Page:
Florida Election Official: Donald Trump And Rick Scott ‘Are Trying To Disrupt Our Democracy’

The election supervisor in Palm Beach County, Florida, rebuked President Donald Trump and Gov. Rick Scott (R) on Friday for claiming without evidence that there was widespread electoral fraud in Scott’s highly contentious Senate race against incumbent Bill Nelson (D), which will likely go to a recount.

“It’s very unfortunate that some of the highest elected officials in our country are trying to disrupt our democracy because they don’t like the demographics of our voters,” the county’s election supervisor, Susan Bucher, told reporters, while her office counted remaining absentee and provisional ballots. “I would wish they would allow us to continue to count the ballots.”

Top Republicans — including Trump, Scott and Sen. Marco Rubio (R) — suggested that there was electoral fraud in Palm Beach County and Broward County, two of the state’s most populous and most diverse counties.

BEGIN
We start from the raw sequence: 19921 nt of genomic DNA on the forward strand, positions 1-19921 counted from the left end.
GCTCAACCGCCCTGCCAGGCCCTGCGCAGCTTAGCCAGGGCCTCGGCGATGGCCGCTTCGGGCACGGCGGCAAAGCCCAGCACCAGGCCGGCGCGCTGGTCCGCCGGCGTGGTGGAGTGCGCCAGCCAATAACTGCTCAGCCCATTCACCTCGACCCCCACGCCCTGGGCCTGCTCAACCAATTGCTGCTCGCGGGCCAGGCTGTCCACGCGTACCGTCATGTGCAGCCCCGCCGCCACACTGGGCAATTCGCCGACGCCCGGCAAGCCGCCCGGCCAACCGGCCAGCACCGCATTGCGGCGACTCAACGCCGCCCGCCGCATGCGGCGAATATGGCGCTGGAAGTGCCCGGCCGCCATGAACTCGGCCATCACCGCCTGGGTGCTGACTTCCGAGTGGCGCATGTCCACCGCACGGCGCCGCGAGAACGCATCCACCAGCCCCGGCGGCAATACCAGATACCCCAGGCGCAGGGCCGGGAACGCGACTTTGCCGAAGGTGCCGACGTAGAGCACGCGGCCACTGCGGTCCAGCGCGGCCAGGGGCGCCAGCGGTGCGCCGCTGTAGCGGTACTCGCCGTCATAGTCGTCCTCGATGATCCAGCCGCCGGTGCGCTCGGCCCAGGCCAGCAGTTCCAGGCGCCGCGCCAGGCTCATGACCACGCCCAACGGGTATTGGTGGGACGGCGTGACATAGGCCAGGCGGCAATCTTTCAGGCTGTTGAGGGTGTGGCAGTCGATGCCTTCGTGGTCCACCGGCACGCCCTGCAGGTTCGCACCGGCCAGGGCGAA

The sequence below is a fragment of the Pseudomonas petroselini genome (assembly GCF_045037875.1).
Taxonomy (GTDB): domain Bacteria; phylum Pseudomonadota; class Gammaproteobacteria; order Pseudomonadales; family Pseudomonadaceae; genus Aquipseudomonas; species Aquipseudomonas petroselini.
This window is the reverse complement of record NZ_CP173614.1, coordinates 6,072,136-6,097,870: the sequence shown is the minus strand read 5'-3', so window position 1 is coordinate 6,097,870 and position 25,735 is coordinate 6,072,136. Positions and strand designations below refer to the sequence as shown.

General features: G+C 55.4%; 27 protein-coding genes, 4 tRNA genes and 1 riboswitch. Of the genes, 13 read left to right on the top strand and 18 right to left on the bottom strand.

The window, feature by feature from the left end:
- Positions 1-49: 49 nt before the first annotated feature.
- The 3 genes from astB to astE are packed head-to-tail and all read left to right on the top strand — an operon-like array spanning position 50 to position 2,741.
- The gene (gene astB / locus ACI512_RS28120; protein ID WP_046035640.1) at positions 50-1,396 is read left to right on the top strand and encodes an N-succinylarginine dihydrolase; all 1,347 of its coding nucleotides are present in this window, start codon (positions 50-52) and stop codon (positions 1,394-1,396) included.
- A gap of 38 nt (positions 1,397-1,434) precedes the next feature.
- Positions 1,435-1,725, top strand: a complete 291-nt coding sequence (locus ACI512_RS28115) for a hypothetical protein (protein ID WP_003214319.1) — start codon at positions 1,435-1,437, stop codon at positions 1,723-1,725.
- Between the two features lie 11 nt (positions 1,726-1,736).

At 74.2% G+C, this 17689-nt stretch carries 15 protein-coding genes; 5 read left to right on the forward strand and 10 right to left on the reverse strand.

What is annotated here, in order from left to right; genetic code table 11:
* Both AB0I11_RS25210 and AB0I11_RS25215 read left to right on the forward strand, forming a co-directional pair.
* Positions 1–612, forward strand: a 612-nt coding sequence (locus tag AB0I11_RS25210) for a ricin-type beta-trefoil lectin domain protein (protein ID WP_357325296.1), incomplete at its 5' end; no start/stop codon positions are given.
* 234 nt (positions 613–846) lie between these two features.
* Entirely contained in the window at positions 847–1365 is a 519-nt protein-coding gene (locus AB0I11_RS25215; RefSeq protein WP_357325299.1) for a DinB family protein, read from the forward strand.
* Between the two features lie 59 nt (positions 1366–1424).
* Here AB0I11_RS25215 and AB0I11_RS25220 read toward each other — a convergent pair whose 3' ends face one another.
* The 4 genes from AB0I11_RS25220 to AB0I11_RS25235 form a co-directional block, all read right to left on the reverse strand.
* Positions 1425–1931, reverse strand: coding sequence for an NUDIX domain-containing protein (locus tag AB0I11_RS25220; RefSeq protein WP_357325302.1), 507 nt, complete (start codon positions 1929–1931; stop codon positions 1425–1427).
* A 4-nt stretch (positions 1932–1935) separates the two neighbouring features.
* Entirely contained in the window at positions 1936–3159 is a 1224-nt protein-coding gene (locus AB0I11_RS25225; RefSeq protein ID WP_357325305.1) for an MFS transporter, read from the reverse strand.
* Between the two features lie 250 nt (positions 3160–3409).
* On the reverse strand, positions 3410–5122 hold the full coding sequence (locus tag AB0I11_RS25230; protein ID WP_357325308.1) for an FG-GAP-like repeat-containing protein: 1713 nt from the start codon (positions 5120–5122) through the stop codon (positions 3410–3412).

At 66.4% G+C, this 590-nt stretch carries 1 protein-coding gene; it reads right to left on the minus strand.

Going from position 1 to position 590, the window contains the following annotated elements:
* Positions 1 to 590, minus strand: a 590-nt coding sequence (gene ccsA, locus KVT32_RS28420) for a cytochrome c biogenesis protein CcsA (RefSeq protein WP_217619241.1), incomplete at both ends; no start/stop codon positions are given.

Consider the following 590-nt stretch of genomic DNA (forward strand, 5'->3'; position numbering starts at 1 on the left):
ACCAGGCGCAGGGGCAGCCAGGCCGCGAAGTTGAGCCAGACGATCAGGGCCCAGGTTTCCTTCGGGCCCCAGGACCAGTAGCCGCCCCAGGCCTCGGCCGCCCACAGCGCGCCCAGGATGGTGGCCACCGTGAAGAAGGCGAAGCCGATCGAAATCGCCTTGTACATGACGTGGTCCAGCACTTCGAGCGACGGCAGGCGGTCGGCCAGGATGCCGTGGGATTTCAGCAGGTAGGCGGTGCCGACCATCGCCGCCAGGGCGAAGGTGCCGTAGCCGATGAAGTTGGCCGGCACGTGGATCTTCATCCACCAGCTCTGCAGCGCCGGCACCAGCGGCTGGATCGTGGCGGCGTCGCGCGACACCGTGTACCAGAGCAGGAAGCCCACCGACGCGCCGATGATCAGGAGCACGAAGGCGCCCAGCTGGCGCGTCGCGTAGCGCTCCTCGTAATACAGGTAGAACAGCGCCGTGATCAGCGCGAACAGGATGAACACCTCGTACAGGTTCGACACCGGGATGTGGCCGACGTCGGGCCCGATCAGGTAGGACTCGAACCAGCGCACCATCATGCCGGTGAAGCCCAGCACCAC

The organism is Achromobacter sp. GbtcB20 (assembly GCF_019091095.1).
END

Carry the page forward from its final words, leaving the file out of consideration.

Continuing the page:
Officials there are still counting remaining provisional and absentee ballots, which is common practice. 

But Scott, offering no proof, alleged Thursday that there was “rampant fraud,” claiming that “left-wing activists” were “coming up with more and more ballots out of nowhere.” 

He and the National Republican Senatorial Committee sued Bucher and her counterpart in Broward County, Brenda Snipes, over their vote counts.

Trump piled on, claiming on Friday morning that “they are finding votes out of nowhere.” He continued to make unsupported allegations of fraud in a litany of tweets Friday afternoon.

Nelson’s campaign said Scott’s claims were simply a stunt.

“The goal here is to see that all the votes in Florida are counted and counted accurately. Rick Scott’s action appears to be politically motivated and born out of desperation,” Nelson spokesman Dan McLaughlin said in a statement.

The state’s Senate race and governor’s race, between Republican Ron DeSantis and Democrat Andrew Gillum, are likely headed toward recounts regardless of outcomes, as the margins in both races will likely be less than 0.5 percent, the threshold under state law for a recount, ordered by the secretary of state.

The counties have until Saturday to count the remaining ballots and submit their unofficial results.